Future of Liddonfield site, tractor-trailers discussed

An agreement to redevelop the former Liddonfield Homes public housing project may be imminent according to state Rep. Mike Driscoll and leaders of the Upper Holmesburg Civic Association, who made that announcement during the community group’s monthly meeting last Thursday at St. Dominic’s Marian Hall.

The Liddonfield project was among several contentious topics discussed during the meeting. Other issues included tractor-trailer parking on Torresdale Avenue and odors emanating from a landscaping materials recycling facility in the neighborhood.

Driscoll and UHCA President Stan Cywinski each said that redevelopment rights for Liddonfield could be awarded formally as early as next month when the Philadelphia Housing Authority’s board of commissioners convenes for its monthly meeting. The board will meet on Feb. 18 at 3 p.m. at 12 S. 23rd St. A plan submitted by NewCourtland Inc. to convert the 32-acre Liddonfield site into housing for low-income seniors, a senior center and a sports complex for Holy Family University is in line to win a so-called “request for qualifications” process orchestrated by PHA.

“(The plan) has to be approved. It has to come back for ratification, but I believe we are within one percent of ‘there,’ ” Driscoll said. “We have to be a little cautious, but I really believe we’re going to be breaking ground this year.”

Cywinski said that City Councilman Bobby Henon notified him earlier last Thursday that Center City-based NewCourtland is positioned to win the bid. The UHCA had previously endorsed NewCourtland’s proposal. Another Center City firm, Diamond and Associates, had also sought the community group’s support for its separate bid, but that plan encompassed only 12 of the 32 available acres. PHA has not disclosed details about or cited the existence of any additional proposals. The municipal authority declined to comment on the status of the process on Friday.

Henon facilitated discussions among the civic association, NewCourtland, Holy Family and PHA to help the parties come to terms, Cywinski said. Driscoll also credited the community for strongly advocating for a desirable reuse of the property over several years.

“The people in this room, I can’t tell you how influential you have been in this process,” said Driscoll, whose 173rd district includes the Liddonfield site at Torresdale Avenue and Megargee Street. “(PHA) had the right to go back to affordable housing on that property, but we came to the table and our voice was heard.”

Cywinski said that he represented the civic association in negotiations with NewCourtland that resulted in a “letter of understanding” spelling out some of the terms of the project. NewCourtland plans to invest about $50 million in the site, including about $10 million to build two NCAA-caliber athletic fields. Holy Family would lease the fields for its sports program and community use. Holy Family has further agreed to offer $1 million in scholarships over 10 years to local students attending the university, Cywinski said. NewCourtland has agreed to give local seniors first option of filling the new housing units, Cywinski added.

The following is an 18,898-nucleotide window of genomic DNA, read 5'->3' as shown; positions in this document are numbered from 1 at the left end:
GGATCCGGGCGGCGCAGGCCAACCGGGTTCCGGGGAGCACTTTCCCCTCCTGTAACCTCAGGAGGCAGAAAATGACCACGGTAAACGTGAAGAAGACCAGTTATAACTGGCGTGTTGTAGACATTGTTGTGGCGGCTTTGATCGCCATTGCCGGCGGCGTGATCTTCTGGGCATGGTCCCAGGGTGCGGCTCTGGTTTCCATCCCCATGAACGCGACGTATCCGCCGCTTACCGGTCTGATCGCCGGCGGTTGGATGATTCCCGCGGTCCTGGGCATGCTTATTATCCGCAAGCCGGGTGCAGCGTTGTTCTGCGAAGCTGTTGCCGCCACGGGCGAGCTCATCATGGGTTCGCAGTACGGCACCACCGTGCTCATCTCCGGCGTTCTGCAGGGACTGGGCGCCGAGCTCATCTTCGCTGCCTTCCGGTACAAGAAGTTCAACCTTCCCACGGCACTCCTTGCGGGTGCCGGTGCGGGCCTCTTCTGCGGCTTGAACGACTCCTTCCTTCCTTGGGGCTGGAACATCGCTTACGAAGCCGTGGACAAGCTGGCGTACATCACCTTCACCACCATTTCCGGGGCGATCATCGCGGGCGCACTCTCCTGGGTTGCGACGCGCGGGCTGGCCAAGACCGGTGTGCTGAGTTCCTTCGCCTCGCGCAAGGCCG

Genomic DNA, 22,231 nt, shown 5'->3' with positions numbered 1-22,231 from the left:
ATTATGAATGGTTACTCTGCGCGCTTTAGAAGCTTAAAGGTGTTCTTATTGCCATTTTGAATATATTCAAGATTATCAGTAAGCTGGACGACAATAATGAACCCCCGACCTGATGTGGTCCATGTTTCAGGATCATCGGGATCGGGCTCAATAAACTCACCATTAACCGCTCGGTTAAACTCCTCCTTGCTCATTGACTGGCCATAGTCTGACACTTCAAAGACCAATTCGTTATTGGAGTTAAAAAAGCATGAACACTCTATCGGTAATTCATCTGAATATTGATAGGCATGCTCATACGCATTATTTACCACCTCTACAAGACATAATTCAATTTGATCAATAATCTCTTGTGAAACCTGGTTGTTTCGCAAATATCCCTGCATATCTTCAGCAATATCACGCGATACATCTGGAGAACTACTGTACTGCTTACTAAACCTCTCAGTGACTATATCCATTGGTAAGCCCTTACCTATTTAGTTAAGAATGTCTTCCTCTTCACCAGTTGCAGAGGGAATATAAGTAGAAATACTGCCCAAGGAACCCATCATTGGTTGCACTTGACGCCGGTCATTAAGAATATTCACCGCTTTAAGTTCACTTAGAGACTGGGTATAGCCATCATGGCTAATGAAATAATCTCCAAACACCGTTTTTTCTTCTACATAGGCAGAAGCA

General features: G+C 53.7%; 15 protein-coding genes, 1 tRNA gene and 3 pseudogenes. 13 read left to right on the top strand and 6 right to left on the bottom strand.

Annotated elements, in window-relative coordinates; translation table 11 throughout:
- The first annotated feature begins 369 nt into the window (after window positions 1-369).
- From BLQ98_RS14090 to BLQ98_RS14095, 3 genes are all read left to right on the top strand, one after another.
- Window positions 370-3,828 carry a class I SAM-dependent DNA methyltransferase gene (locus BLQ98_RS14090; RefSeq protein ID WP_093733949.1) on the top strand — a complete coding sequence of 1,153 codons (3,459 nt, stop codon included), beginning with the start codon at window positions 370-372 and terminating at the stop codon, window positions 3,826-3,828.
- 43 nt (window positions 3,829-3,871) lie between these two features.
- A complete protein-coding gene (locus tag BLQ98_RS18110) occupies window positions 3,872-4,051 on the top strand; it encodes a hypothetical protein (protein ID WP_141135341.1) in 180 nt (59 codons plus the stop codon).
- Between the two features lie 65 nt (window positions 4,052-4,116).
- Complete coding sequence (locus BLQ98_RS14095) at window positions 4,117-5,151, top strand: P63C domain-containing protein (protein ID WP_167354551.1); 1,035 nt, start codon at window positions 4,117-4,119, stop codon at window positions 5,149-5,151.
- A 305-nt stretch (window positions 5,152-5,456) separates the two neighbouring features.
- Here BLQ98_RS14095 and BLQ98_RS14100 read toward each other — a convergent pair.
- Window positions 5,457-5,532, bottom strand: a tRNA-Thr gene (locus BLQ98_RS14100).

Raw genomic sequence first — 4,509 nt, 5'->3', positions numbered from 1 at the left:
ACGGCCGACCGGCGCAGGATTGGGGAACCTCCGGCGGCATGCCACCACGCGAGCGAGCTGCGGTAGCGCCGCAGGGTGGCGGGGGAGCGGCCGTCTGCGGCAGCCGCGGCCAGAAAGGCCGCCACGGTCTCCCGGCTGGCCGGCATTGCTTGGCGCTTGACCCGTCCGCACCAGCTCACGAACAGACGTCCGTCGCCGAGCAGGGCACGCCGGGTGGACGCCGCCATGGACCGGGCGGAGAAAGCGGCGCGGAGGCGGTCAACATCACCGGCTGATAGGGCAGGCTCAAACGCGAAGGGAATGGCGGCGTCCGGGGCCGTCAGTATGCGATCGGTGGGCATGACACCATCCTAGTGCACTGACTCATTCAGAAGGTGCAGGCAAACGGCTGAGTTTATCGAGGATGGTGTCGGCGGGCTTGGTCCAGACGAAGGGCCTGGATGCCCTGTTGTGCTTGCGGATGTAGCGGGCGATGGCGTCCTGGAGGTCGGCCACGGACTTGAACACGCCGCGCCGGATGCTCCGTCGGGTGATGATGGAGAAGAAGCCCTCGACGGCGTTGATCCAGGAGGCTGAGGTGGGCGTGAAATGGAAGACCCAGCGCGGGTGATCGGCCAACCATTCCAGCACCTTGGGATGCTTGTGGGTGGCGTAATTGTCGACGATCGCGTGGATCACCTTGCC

The configuration of the new construction is still in the conceptual phase. In its guidelines for the project, PHA sought proposals for the construction of 300 housing units on a 12-acre portion of the tract bordering Cottage and Megargee streets. PHA did not specify desired uses for the remaining 20 acres.

In unrelated business:

• Cywinski reported that “No Truck Parking” signs have been installed along Torresdale Avenue between Linden Avenue and Ashburner Street as part of a pilot program launched by the city Streets Department at the urging of Councilman Henon. The signs are considered temporary, but earlier on Thursday, Henon introduced legislation in Council that would make the parking ban permanent if passed.

Local residents have complained repeatedly in recent years about tractor-trailers parking on the shoulder of Torresdale Avenue, particularly in front of Trumbette Playground, just south of the Interstate 95 entrance and exit ramps. The cause gained widespread exposure in December when three women died when their speeding car crashed into a parked tractor-trailer on Torresdale just north of Rhawn Street.

• Meanwhile, a new overnight tractor-trailer parking facility and service center has opened nearby. Express Truck and Trailer Service is at 8501 Hegerman St., the former site of a warehouse and distribution facility. According to owner Karj Sandhu, truckers can park there overnight, on weekends or for longer terms. Monthly rates are available. The center may be reached at 215–335–3335.

• UHCA Zoning Chairman Paul DeFinis reported that the Pennsylvania Department of Environmental Protection had cited Britton Industries, at Torresdale Avenue and Tolbut Street, after receiving complaints from neighbors about odors. Britton is a landscaping and construction materials recycling facility. DeFinis said that the DEP ordered Britton to submit a plan for remediating the problem.

• Tom Geisler, vice president of the UHCA, reported that Henon issued a $1,200 City Council Activities Grant to the civic association, which hopes to use the money for neighborhood projects such as buying school supplies for local children. ••